While there are only a few offerings to look at, this has been a week of unbelievable artistic talent in some of the new offerings. This is clearly some of the best comic artwork to come down the pipe in a long time. It’s also quite the week for No.1’s from a feminist perspective in particular, so let’s get cracking.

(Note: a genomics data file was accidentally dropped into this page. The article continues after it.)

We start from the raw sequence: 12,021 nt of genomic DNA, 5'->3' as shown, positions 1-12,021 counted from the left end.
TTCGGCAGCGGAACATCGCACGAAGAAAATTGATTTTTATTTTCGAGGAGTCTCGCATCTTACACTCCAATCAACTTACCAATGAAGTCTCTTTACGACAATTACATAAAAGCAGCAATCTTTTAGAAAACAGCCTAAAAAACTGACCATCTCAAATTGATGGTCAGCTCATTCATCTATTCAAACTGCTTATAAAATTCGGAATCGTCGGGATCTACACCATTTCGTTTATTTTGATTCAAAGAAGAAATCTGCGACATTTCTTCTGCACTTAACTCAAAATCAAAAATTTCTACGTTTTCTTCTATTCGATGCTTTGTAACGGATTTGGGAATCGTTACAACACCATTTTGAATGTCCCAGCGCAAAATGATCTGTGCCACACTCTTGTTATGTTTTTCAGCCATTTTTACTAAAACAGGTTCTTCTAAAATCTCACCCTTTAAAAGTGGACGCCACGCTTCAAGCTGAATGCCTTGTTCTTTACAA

First up is an issue so striking in it’s feminist image of power, it simply cannot be ignored: Captain Marvel #1, written by Kelly Sue Deconnick with art by Dexter Soy. Carol Danvers, the much abused and often dead Ms. Marvel, has finally come into her own, assuming the mantle of Captain Marvel from the now deceased former male version of the character. As a character, Ms. Danvers has been through the ringer a few times over. Since her creation in 1968, she had been taken to another dimension and controversially impregnated ( in the analysis of critic Carol A. Strickland, raped); she had part of her consciousness and abilities absorbed by fan favorite X-Men character Rogue; she’d been replaced by an evil doppelganger during the Dark Avengers storyline; and she lost her male mentor and role model, the original Captain Marvel. This new story bravely marks a significant step in comics. Many of the big companies’ tent-pole heroes have, for years, had female versions, almost always in sadly diminutive forms, i.e. Supergirl. The step up to Spider Woman or Batwoman is not a huge feminist step forward, especially considering there is still a corresponding Bat Girl. The fact that Batwoman is an open lesbian character is a huge step in a positive direction, though whether it’s more positive for the LGBT community or for women as a whole is a question worth considering. All that said, Captain Marvel’s new title is the first time that a major super hero’s female counterpart has assumed the role of the hero herself. It’s no small matter that the title of the hero and the company are the same, for that matter. This is a bold statement from Marvel, handled well by Deconnick’s story. The character shows a depth of feeling that’s well appreciated, an ability to tolerate both severe punishment and Spider-Man’s odd sense of humor at the same time, and a reverence for her own female role model as an Air Force pilot (the deftly realized Helen Cobb). We’re shown that Captain Marvel’s strength comes from an honest sense of who she is and not just her alien/human hybrid genetics. Her reticence to assume the name Captain Marvel is an interesting conundrum she openly struggles with, despite having been urged to do so by Captain America himself. It’s nice to see the living embodiment of the American flag understanding that gender isn’t a dealbreaker when it comes to heroic leadership. That Captain Marvel is a leader in her world is without question, and as either a leader of The Avengers themselves, as she has been, or a role model for female comics readers in the future, it’s clear she takes her responsibilities seriously. Meanwhile, the art here from Dexter Soy is simply beautiful and quite serious in tone, and his design of the new Captain Marvel as a woman of femininity and strength who manages the rarity in superhero comics of staying completely covered from neck to toe is a welcome addition to a great story. Stay tuned to this story, True Believers. Marvel is doing you proud.